We are appalled that the Karnataka Home Minister has ordered an investigation into the phone records of hijab-wearing Muslim women, to “probe their links” with “terrorism groups”. Till yesterday Muslims were being criminalised and accused of “terrorism” and “conspiracy” for protesting a discriminatory citizenship law, or indeed for protesting against any form of discrimination. Now Muslim women wearing hijab is being treated as a conspiracy - in a country where women of many Hindu and Sikh communities cover their heads in much the same way, for much the same reasons; and even India’s first woman PM and President covered their heads with their saris without exciting comment or controversy.
Girls and women should be able to access education without being shamed or punished for their clothes. Educational institutions should pay attention to what is inside students’ heads not what’s on them. We stand with every woman who is told that she can’t enter college because she’s wearing jeans or shorts - or because she’s wearing a hijab.
We unequivocally stand in solidarity with Muslim women whether or not they wear hijabs, to be treated with respect and to enjoy the full gamut of rights. We affirm that the Karnataka Muslim women students wearing hijabs are doing so of their own agency, and this agency must be respected.
What women choose to wear whether they choose to cover or uncover, is a matter of ‘choice’. It cannot be a measure of modesty and immodesty. This is true for patriarchal imposition of religious practices across the spectrum. Stop trying to tell women what they must wear in order to be respected -- instead respect women no matter what they wear. If you think a woman “exposes herself too much” or does not “dress like a good Hindu/Muslim/Christian/Sikh woman”, the problem lies with your patriarchal gaze and sense of entitlement. Feminism lies in respecting that every woman charts her own path in fighting patriarchy, and deciding what practices are in keeping with her faith and which ones to reject.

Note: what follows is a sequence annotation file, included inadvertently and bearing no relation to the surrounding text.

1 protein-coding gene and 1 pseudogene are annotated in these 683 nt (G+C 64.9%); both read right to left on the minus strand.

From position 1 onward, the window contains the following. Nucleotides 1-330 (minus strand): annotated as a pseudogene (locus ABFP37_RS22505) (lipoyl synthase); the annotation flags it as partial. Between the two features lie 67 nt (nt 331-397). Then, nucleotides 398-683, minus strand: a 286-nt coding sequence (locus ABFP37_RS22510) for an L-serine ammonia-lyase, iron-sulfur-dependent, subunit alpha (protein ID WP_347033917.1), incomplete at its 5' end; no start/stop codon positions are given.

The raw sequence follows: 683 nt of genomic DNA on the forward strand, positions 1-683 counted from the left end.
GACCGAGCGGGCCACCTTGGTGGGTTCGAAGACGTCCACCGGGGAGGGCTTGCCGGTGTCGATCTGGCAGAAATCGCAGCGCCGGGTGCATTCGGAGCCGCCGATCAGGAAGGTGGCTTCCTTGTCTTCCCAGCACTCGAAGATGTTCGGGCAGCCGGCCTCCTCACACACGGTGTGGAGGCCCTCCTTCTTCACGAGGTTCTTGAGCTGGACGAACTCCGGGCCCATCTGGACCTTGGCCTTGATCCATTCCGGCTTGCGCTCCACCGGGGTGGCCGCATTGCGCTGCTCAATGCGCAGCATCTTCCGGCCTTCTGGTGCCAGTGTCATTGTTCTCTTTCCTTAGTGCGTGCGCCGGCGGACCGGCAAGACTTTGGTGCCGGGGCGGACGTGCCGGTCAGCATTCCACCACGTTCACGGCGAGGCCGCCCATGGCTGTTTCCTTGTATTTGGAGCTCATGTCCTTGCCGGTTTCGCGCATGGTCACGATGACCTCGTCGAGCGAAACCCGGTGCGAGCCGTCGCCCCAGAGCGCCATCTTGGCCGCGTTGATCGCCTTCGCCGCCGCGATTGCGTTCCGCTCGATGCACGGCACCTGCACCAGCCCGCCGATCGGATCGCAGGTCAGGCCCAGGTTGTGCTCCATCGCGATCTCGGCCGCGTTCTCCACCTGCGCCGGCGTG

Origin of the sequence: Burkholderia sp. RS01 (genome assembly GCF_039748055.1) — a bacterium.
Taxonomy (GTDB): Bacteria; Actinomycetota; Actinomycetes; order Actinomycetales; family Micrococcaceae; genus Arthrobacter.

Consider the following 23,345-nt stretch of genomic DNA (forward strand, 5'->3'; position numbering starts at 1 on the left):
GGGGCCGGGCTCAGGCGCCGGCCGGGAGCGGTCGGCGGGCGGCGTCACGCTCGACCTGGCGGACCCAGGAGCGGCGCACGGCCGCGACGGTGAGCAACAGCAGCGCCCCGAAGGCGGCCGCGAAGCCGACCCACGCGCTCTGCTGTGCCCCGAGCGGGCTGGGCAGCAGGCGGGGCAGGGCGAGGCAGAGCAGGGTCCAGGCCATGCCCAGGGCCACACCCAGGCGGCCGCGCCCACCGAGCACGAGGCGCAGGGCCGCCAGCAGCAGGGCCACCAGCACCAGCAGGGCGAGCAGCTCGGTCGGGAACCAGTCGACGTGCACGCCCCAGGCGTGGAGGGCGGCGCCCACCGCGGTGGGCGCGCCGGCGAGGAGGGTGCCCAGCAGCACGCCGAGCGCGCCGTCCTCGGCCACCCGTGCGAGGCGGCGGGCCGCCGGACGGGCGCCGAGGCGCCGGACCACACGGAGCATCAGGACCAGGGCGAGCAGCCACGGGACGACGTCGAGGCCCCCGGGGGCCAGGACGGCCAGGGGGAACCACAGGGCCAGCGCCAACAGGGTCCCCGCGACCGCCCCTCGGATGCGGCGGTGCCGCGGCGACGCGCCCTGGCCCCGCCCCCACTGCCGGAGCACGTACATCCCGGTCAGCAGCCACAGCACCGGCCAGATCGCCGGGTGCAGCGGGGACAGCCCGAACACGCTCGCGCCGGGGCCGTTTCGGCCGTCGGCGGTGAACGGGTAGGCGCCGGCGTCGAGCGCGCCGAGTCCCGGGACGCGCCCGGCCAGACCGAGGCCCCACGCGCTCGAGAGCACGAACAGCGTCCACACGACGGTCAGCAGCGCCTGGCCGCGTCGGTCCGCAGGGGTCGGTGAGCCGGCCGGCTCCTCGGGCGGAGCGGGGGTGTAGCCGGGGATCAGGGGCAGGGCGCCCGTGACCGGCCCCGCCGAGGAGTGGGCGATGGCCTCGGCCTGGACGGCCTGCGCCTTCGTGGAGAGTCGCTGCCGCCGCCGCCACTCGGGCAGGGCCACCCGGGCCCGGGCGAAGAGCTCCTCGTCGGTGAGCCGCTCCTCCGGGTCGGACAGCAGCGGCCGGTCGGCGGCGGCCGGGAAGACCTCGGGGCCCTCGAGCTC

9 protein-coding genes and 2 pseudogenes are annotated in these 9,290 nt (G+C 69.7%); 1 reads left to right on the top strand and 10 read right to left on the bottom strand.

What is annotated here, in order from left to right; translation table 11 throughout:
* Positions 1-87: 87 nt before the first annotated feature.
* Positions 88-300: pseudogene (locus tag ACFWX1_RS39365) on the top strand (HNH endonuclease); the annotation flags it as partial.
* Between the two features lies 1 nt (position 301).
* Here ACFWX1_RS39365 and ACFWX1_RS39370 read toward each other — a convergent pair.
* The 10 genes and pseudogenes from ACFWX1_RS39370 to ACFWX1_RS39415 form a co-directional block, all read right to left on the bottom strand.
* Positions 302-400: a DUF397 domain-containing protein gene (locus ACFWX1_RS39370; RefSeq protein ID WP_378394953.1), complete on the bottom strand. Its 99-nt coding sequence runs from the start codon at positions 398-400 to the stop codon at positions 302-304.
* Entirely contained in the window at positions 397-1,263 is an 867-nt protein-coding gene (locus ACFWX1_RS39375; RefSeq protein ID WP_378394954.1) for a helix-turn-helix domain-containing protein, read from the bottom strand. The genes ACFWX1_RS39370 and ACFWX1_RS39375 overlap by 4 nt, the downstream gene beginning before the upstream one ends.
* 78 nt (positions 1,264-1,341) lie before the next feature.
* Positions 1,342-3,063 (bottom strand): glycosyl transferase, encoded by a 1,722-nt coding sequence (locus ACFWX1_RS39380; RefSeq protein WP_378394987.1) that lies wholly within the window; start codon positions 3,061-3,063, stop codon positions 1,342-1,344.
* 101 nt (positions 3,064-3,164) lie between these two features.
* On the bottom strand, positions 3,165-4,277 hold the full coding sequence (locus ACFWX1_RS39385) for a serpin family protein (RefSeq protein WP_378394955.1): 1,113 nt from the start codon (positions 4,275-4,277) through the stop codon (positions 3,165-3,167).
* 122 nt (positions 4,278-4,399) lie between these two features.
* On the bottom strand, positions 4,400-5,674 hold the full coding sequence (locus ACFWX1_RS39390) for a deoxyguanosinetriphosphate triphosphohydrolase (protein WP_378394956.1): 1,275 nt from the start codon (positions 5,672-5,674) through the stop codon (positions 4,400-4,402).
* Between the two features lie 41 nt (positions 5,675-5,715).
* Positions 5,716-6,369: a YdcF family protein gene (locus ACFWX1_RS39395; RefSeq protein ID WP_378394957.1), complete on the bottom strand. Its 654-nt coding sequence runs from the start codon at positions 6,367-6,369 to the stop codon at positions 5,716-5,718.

We demand stern action against the organisations and individuals who led and participated in the mob that heckled a Muslim woman in Mandya. All over the country, we ask governments to alert police and public to the need to deter any attempt to intimidate hijab-wearing women.
We salute the courage of the Muslim women students in Karnataka who are bravely fighting this battle for dignity and rights in the face of intimidation by Hindu-supremacist thugs backed by the state. We are glad to hear from these students that several of their Hindu and Christian friends are supporting their struggle - and we appeal to students and citizens all over the country to resist any attempt to impose misogynist and Islamophophic "dress codes" on students and women.